Chil­dren’s

Judah Touro Didn’t Want to Be Famous

Audrey Ades, Vivien Milden­berg­er (illus.)

  • Review
By – April 8, 2020

Jews in ear­ly Amer­i­can his­to­ry made up only a small per­cent of the pop­u­la­tion, and even some of the most promi­nent among them may seem like shad­owy fig­ures in children’s books. Judah Touro Didn’t Want to be Famous res­cues one such fig­ure from the shad­ows, empha­siz­ing Judah Touro’s broad­ly gen­er­ous phil­an­thropy as a specif­i­cal­ly Jew­ish val­ue. Dra­mat­ic descrip­tions of Touro’s ear­ly strug­gles and lat­er suc­cess cre­ate a sym­pa­thet­ic pic­ture of this Jew­ish and Amer­i­can hero. Touro did not for­get either his own peo­ple or his neigh­bors as he per­son­i­fied the Amer­i­can ide­al of self-real­iza­tion. As the book’s title implies, humil­i­ty remained a core val­ue for this shop­keep­er-turned-bene­fac­tor, whose Jew­ish tra­di­tion taught him that wealth con­ferred obligation.

Touro (17751854) was born into a Sephardic fam­i­ly in New­port, Rhode Island where his father was the can­tor of one of the ear­li­est syn­a­gogues in the Amer­i­can colonies. Audrey Ades inter­prets the young man’s voy­age to the south­ern city of New Orleans as a coura­geous act. While his father had been a reli­gious leader, Judah needs to find his own path, believ­ing that God had a plan for him, too.” In the new Unit­ed States of Amer­i­ca, men were not lim­it­ed to their fathers’ trades; Judah’s sto­ry becomes an exam­ple of the per­son­al ini­tia­tive prized in an expand­ing econ­o­my and the impor­tance of rec­og­niz­ing each individual’s spe­cif­ic tal­ents. As Judah’s ship enters the har­bor of New Orleans, he rea­sons that A busy har­bor meant trade /​And trade was a busi­ness Judah knew well.”

The book is con­sis­tent in empha­siz­ing the dig­ni­ty of Judah’s choice. Although he con­tin­ues to ques­tion if his career will be as wor­thy as those of his ances­tors, cir­cum­stances will affirm the valid­i­ty of his cho­sen path. Injured in com­bat in the War of 1812, Judah’s recov­ery allows him the time to con­sid­er how he can use his accom­plish­ments to bet­ter the life of his city. As Ades explains in her Author’s Notes,” Touro left nei­ther a diary nor let­ters; the thoughts and motives she ascribes to him are imag­ined. She uses high­ly-charged emo­tion­al lan­guage when spec­u­lat­ing about Touro’s rea­sons for pro­vid­ing help to so many: His gut ached for the chil­dren who begged for food…he sobbed for fam­i­lies torn apart by dis­eases….” It is cer­tain­ly rea­son­able to assume that strong feel­ings were the basis of his actions, although it is equal­ly like­ly that knowl­edge of Jew­ish law played a part. In her notes, Ades attrib­ut­es the secre­cy of Touro’s endow­ments to char­i­ta­ble orga­ni­za­tions and Mai­monides’ praise of anony­mous giving.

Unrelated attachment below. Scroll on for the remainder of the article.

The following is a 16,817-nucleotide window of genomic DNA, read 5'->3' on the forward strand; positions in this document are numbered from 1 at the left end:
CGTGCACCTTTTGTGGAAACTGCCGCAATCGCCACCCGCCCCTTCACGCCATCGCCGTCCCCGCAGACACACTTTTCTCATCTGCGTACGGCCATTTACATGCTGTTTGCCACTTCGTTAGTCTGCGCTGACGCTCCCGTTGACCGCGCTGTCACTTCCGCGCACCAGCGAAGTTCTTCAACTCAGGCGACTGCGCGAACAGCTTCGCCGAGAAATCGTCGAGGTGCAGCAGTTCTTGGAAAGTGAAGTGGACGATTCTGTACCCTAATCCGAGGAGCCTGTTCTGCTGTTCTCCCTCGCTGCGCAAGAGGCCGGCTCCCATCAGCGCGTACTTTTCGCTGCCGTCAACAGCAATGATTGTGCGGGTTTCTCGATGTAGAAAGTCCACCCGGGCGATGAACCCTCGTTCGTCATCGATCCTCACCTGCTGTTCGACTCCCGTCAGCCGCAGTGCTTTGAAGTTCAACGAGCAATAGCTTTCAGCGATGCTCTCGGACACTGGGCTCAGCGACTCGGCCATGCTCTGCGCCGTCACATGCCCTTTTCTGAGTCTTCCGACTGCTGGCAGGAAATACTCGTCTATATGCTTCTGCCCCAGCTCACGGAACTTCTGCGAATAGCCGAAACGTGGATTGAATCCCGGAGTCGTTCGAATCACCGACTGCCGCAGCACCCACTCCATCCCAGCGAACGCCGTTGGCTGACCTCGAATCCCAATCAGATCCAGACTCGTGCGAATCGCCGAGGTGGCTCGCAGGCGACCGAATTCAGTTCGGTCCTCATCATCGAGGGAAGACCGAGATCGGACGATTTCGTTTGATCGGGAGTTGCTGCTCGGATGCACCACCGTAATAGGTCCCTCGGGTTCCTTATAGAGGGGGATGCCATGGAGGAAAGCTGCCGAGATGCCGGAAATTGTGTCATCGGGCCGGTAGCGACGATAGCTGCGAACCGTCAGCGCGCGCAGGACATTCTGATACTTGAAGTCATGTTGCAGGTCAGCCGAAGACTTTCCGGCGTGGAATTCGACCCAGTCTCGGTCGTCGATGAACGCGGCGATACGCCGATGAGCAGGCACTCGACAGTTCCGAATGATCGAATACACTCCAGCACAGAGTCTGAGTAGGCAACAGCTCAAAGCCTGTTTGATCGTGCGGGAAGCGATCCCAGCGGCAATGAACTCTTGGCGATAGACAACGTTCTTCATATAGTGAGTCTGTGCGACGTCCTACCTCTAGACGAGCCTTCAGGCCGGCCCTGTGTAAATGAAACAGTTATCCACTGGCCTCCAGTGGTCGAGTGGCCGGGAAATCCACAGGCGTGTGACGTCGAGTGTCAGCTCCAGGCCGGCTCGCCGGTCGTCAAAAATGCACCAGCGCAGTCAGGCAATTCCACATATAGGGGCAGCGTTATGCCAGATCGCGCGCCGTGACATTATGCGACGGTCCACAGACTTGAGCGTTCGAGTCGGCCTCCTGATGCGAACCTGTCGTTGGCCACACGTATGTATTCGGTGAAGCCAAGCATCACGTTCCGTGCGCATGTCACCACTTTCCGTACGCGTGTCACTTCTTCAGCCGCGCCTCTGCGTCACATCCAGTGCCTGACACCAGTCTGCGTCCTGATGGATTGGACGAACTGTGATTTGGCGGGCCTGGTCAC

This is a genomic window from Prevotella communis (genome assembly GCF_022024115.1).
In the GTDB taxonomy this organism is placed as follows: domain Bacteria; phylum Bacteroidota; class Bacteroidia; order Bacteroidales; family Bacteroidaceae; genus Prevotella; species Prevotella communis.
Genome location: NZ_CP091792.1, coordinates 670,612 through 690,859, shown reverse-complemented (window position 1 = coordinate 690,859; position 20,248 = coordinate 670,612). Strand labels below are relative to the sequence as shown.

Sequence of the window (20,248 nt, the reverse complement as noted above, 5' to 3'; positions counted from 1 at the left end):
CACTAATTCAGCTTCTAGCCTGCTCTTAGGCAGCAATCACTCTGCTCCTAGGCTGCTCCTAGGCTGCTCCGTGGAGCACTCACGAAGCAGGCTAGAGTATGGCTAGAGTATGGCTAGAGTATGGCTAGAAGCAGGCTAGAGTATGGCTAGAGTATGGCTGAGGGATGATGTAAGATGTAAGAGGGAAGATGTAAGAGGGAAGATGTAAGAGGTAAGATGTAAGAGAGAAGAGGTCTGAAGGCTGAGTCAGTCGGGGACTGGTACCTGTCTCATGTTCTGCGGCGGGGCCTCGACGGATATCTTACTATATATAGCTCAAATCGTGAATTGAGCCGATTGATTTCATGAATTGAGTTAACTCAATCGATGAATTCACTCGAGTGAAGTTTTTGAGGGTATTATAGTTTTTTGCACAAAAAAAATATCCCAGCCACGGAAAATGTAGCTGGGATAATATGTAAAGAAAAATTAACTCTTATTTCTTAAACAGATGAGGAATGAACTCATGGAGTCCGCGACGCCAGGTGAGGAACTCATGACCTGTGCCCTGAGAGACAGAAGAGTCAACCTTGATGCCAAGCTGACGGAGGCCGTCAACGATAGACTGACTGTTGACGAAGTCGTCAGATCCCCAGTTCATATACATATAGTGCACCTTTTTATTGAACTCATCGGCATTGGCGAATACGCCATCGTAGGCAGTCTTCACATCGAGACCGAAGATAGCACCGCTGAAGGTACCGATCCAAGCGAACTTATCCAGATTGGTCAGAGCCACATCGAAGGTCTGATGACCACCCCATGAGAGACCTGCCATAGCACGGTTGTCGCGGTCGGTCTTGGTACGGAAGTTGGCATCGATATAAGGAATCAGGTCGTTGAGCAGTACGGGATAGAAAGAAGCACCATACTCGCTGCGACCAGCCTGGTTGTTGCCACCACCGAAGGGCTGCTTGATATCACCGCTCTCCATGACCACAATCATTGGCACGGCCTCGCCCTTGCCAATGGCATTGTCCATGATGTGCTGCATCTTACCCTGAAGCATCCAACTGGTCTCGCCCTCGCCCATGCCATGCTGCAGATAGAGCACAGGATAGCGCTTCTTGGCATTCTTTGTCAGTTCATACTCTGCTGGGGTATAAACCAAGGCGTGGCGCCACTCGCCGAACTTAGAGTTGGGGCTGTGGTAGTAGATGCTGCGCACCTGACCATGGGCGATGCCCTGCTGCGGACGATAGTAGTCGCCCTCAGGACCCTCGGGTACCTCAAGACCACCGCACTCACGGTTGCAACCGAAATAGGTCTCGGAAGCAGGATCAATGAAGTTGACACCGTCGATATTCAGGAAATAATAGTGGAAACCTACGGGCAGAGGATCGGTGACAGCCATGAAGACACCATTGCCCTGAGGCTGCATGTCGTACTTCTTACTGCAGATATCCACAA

The pages devot­ed to Touro’s oppo­si­tion to slav­ery are the most dif­fi­cult to doc­u­ment and Ades does not include a list of sources for her book. The econ­o­my of New Orleans was deeply root­ed in enslaved labor. Some bio­graph­i­cal arti­cles about Touro sug­gest that he may have owned a slave and eman­ci­pat­ed him, and oth­ers imply that he bought enslaved peo­ple in order to free them. Cer­tain­ly, the pic­ture of Touro as a con­firmed abo­li­tion­ist is an appeal­ing one, but the truth may be more com­plex. His char­i­ta­ble lega­cy is undoubt­ed­ly ecu­meni­cal, as he fund­ed both Jew­ish and Chris­t­ian orga­ni­za­tions, as well as many pub­lic resources includ­ing schools, parks, and hospitals.

Vivien Mildenberger’s vivid illus­tra­tions, with the sim­plic­i­ty of crayons and col­ored pen­cils, will be appeal­ing to chil­dren. Young Touro’s wild, black curls, the deep red coats on British sol­diers, and iden­ti­fi­able emo­tions on character’s faces work with the text in a seam­less dia­logue. Her art­work ren­ders Touro’s life any­thing but abstract, mak­ing the man who gave away more mon­ey than any Amer­i­can of his time” a real per­son to under­stand and admire.

Judah Touro Didn’t Want to Be Famous is high­ly rec­om­mend­ed. It includes Author’s Notes” and addi­tion­al facts about Touro’s life.

Emi­ly Schnei­der writes about lit­er­a­ture, fem­i­nism, and cul­ture for TabletThe For­wardThe Horn Book, and oth­er pub­li­ca­tions, and writes about chil­dren’s books on her blog. She has a Ph.D. in Romance Lan­guages and Literatures.

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